Given that Pakistan’s automobile industry pays the third highest tax of any industry, after the oil and gas and telecommunication industries, the lack of enthusiasm shown by the government’s side was disappointing. So it was no small wonder that for the fiscal year ending June 30, 2020, car sales registered their lowest numbers since 2009. The industry sold 110,583 vehicles in 2019-20 compared to 235,229 units in 2018-19, a decline of 53%. At this time, inexplicably given that the automobile industry is one of the most well-documented industries in Pakistan, the Federal Board of Revenue (FBR) asked both the Pakistan Automotive Manufacturers Association (PAMA) as well as the Pakistan Association of Automotive Parts and Accessories Manufacturers (PAAPAM) to submit data that was ostensibly already in possession of the FBR. This triggered a war of words from an already frustrated industry which refused to submit the data, stating that the industry was already under strict regulation as exercised by the Engineering Development Board (EDB), the Ministry of Industries and Web Based One Customs (WeBOC).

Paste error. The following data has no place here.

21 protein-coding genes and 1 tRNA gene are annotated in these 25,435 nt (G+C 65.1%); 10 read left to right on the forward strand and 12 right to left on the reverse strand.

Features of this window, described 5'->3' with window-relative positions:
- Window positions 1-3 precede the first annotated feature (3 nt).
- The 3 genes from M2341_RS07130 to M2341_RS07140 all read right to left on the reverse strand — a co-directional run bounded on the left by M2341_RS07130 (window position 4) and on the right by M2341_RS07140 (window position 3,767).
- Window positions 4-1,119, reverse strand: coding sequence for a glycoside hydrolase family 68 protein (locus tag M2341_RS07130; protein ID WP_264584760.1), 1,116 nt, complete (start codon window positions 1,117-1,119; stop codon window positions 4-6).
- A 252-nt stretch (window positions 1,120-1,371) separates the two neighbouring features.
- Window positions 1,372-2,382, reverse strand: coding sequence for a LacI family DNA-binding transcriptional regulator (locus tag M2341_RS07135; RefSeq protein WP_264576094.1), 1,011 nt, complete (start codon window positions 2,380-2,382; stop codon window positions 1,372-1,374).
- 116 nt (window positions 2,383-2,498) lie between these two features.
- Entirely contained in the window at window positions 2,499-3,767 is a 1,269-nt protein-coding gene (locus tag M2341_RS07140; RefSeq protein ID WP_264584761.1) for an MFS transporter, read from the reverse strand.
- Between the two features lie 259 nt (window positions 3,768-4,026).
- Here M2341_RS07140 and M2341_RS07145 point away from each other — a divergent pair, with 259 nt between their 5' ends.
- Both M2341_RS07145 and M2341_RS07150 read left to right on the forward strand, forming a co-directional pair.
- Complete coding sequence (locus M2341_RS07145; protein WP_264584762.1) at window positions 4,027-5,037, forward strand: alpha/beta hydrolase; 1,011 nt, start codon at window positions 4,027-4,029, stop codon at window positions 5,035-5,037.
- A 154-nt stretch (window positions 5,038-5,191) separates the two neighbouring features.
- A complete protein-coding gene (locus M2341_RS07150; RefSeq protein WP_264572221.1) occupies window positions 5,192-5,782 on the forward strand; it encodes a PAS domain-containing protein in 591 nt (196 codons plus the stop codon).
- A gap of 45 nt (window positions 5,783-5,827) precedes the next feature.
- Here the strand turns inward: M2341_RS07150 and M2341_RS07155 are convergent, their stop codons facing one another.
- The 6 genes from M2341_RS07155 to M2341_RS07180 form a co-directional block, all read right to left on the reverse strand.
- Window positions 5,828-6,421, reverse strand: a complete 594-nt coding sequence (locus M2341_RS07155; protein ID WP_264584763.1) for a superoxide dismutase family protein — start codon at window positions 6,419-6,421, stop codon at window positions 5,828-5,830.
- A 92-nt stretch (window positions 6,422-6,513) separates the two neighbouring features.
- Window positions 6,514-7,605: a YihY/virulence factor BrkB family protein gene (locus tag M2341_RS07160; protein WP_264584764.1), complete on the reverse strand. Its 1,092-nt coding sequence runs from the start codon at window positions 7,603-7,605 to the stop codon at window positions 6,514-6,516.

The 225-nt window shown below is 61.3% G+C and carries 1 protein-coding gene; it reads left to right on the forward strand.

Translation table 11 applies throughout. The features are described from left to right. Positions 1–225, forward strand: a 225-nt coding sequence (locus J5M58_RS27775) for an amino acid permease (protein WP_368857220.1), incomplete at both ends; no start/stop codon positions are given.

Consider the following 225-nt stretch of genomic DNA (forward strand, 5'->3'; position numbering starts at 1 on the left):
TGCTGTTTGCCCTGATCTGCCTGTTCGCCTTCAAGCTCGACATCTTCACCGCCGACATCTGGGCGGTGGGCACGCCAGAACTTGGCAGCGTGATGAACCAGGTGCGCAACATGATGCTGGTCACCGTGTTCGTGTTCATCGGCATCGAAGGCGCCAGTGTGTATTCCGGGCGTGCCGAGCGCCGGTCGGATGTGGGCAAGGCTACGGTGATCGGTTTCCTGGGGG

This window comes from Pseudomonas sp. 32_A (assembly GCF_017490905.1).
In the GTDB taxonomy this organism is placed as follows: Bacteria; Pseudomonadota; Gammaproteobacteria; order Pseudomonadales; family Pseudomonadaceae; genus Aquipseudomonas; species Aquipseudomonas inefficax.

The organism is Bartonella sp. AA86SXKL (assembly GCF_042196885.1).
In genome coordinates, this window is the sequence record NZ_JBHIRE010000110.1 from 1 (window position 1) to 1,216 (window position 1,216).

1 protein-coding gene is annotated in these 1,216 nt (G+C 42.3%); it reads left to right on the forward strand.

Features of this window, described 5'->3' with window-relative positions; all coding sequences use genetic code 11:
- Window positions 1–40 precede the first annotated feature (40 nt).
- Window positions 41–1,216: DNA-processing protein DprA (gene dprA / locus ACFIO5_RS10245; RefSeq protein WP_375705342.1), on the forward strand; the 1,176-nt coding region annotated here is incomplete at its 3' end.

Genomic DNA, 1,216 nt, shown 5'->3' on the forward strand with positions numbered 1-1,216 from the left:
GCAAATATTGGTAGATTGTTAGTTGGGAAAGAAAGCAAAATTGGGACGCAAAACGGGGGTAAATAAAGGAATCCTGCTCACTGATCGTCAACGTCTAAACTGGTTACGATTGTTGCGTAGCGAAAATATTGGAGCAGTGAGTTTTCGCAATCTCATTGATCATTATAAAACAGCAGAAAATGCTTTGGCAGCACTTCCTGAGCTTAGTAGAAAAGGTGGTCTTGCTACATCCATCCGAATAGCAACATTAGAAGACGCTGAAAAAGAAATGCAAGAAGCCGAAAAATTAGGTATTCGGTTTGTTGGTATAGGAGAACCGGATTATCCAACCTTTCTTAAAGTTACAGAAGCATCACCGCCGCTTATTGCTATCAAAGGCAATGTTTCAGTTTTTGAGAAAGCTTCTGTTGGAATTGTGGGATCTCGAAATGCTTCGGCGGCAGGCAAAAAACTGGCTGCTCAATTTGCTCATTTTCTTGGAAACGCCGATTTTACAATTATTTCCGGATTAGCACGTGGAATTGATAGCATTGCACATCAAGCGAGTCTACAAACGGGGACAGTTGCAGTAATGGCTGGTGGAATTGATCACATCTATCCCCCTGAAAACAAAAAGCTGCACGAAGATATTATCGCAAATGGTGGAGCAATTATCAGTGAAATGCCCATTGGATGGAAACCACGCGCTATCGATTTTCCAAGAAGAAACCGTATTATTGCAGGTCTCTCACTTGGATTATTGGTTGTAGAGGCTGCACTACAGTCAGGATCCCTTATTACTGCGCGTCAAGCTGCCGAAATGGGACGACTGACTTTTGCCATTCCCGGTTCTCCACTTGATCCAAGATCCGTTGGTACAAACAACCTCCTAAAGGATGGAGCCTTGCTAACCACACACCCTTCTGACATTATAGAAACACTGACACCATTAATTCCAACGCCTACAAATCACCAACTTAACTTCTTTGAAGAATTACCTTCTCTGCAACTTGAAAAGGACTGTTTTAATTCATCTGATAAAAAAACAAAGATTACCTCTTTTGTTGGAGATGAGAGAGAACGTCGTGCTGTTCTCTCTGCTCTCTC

As the new fiscal year began, lower interest rates adjusted by the State Bank of Pakistan (SPB) incentivised consumers to go for car financing. With the lockdown eased and the economic situation progressing towards stability, sales found some traction and July 2020 yielded 11,501 units in July 2020 compared to 12,482 units in the same month of the previous year. The decline was eight percent but it still provided a much-needed shot in the arm for a beleaguered industry. Buoyed by growth in sales from Indus Motors, Honda and a healthy estimated 1,500 cars sold by new entrant Kia Lucky Motors, the trend for August 2020 was even better, with an increase of 16% as in August 2020, 11,678 units were sold compared to 10,102 units in August 2019.